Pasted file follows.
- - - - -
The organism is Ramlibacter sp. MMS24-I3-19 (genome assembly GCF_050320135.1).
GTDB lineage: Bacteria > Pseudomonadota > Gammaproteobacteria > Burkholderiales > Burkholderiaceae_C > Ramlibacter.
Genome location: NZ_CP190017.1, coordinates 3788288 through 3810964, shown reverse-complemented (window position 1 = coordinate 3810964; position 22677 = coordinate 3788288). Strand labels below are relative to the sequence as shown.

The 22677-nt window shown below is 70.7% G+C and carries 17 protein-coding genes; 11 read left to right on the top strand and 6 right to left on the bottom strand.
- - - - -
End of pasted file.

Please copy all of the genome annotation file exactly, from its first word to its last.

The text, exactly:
The organism is Ramlibacter sp. MMS24-I3-19 (genome assembly GCF_050320135.1).
GTDB lineage: Bacteria > Pseudomonadota > Gammaproteobacteria > Burkholderiales > Burkholderiaceae_C > Ramlibacter.
Genome location: NZ_CP190017.1, coordinates 3788288 through 3810964, shown reverse-complemented (window position 1 = coordinate 3810964; position 22677 = coordinate 3788288). Strand labels below are relative to the sequence as shown.

The 22677-nt window shown below is 70.7% G+C and carries 17 protein-coding genes; 11 read left to right on the top strand and 6 right to left on the bottom strand.